We’re in the home stretch, says Darryl Earl David, former Head of Afrikaans at UKZN, founder of South Africa’s national Booktown in the Karoo, and the man heading Durban’s bid for Unesco City of Literature status. In April this year, Durban announced its intention to become the first city in South Africa and the first on the African continent to apply for Unesco City of Literature status, joining a mere 20 other such cities throughout the world, including the likes of Edinburgh, Dublin, Prague, Kraków, Barcelona, Iowa City, Granada and Baghdad. “Since that article, the response from writers has been overwhelming,” says David. “Mind you, there are quite a few doubting Thomases from the mother city and Johannesburg,” he quips, but is quick to add that the Exco in charge of guiding Durban towards literary capital of Africa status are “quietly confident”.
David says that the late announcement of Durban’s bid should not be construed as a rushed attempt or an attempt to exclude writers from the process. In fact, it was all part of the grand design. “When you are striving for undeniably the biggest literature project in the history of South Africa, one that you have been working on for nearly five years, you don’t want to go around bragging about this and giving other cities ideas. This is the holy grail for bibliophiles,” says David. Durban writers Ashwin Desai and ZP Dala, members of the Unesco City of Literature Exco, have played no small part in this project. In a widely read article on LitNet, the virtual community at www.litnet.co.za, managed by founder-editor Etienne van Heerden, David pays glowing tribute to Professor Ashwin Desai as the man who believed in this vision when very few did. In fact, it was a chance encounter that Desai had with the city fathers last year – in an elevator, of all places – that paved the way for this project. “Symbolically, the escalator was going to the top floor,” says David, with a grin on his face. And ZP Dala, whose new novel, The architecture of loss, made it onto the must-read list of African authors for 2017, has been an integral part of this team. She was awarded a Residency at the prestigious Iowa International Writing Programme last year, and, at the request of David, set out to learn more about what makes a Unesco City of Literature tick. The result: Iowa City, America’s sole Unesco City of Literature, has agreed to mentor Durban in its quest for Unesco status. “Their support and generosity of spirit have been immeasurable,” says David.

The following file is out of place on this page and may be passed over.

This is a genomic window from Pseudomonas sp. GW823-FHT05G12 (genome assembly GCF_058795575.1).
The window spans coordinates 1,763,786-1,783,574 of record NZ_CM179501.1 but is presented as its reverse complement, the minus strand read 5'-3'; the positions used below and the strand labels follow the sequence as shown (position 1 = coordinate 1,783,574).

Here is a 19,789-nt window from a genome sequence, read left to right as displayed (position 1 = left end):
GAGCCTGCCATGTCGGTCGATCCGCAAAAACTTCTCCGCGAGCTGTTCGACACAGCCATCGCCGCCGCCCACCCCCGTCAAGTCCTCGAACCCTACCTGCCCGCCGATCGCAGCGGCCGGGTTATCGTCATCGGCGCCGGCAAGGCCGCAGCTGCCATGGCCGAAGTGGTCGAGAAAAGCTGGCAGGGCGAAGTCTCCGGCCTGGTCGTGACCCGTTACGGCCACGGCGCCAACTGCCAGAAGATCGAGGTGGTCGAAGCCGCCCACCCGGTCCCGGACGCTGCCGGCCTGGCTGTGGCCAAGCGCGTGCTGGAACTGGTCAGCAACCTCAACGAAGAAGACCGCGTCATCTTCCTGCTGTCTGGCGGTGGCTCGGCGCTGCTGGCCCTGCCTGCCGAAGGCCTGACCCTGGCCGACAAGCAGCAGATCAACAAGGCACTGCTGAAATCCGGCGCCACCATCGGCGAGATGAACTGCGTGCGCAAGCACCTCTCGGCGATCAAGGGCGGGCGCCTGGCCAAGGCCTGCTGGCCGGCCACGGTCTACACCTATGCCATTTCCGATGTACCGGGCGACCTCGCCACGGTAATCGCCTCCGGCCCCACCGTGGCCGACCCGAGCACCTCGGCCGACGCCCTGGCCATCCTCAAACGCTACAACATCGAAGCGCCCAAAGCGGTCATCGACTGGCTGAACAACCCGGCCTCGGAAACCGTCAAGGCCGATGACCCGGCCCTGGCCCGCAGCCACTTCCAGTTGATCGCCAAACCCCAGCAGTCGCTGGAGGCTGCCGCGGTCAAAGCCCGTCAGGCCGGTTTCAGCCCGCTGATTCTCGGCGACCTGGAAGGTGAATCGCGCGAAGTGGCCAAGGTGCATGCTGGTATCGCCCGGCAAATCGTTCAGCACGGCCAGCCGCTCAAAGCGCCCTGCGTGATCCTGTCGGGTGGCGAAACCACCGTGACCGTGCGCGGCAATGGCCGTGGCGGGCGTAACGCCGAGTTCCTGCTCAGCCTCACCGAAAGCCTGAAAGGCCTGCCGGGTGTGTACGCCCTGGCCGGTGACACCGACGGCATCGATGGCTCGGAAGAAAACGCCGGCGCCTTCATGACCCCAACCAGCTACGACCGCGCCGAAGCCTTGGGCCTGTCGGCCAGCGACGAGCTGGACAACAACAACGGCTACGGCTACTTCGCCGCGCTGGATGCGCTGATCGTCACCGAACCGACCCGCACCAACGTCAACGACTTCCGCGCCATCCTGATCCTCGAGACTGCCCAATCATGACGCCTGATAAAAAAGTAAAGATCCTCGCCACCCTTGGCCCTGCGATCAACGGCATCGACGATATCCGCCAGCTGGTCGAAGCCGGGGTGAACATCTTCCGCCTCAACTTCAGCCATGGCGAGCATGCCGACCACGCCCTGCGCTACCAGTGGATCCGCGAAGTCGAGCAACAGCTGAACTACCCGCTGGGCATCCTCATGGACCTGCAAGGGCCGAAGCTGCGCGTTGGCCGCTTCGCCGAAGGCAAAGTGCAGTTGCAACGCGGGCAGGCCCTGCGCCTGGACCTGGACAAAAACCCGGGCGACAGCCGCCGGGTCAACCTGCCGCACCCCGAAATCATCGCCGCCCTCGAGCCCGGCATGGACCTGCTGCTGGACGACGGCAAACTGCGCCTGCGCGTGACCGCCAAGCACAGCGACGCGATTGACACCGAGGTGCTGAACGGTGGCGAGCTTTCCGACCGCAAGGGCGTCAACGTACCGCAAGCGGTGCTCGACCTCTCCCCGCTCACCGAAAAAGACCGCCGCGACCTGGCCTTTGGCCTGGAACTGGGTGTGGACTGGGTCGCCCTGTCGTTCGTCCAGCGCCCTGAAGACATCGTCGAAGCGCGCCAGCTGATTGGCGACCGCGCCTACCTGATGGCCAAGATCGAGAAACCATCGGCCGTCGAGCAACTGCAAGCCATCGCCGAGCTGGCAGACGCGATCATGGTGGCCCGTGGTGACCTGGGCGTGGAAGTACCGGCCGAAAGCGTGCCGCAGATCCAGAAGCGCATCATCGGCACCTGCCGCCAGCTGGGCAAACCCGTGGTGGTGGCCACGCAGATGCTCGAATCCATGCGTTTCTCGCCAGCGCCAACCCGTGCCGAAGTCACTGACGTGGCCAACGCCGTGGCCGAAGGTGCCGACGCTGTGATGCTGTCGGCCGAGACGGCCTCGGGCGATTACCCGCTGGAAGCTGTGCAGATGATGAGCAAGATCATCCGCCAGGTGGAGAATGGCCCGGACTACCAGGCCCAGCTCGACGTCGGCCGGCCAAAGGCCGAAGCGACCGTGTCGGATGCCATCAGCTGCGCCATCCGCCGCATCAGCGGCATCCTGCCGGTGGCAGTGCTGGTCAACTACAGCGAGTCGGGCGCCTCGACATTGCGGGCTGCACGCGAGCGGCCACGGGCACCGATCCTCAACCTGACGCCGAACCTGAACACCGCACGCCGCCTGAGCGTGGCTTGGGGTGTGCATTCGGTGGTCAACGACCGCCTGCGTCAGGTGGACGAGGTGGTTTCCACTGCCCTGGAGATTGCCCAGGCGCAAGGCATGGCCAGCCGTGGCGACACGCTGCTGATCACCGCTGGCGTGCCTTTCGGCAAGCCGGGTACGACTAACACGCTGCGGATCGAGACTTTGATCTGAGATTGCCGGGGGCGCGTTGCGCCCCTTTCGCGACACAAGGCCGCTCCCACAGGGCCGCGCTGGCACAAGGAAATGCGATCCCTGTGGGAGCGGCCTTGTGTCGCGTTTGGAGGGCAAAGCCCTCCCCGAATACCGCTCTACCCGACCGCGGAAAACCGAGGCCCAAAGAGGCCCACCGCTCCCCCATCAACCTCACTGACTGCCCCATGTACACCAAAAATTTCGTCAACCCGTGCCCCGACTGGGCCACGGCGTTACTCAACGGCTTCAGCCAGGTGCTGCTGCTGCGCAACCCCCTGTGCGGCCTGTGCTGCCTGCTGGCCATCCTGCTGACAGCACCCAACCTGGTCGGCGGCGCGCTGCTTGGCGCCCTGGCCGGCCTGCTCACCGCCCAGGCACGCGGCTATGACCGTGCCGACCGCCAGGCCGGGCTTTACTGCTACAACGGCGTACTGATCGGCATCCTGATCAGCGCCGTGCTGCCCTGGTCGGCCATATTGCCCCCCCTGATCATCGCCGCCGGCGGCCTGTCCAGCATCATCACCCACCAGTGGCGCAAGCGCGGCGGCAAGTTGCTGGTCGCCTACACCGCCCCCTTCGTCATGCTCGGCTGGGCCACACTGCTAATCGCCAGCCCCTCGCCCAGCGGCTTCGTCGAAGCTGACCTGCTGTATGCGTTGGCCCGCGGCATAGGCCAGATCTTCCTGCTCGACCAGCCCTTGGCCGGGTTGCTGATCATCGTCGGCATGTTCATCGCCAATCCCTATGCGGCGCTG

David would, however, like to assure all Durban writers that, if we are awarded Unesco status, we will celebrate not only the literati from all across the globe, but also, first and foremost, Durban writers. “Look, we can’t deny there have been problems in the past where literary festivals in Durban have overlooked their own. I, myself, despite being the most experienced literary festival curator in South Africa, have never been invited to play any part in certain Durban literary festivals. Two of the country’s top non-fiction writers, Durban-born and bred, regularly get overlooked. This will change if Durban is granted Unesco City of Literature status,” says David. To this end, he is calling on all writers – but especially Durban writers – to email a brief resume of no more than one page, highlighting their books and literary achievements thus far. Emails can be sent to email@example.com.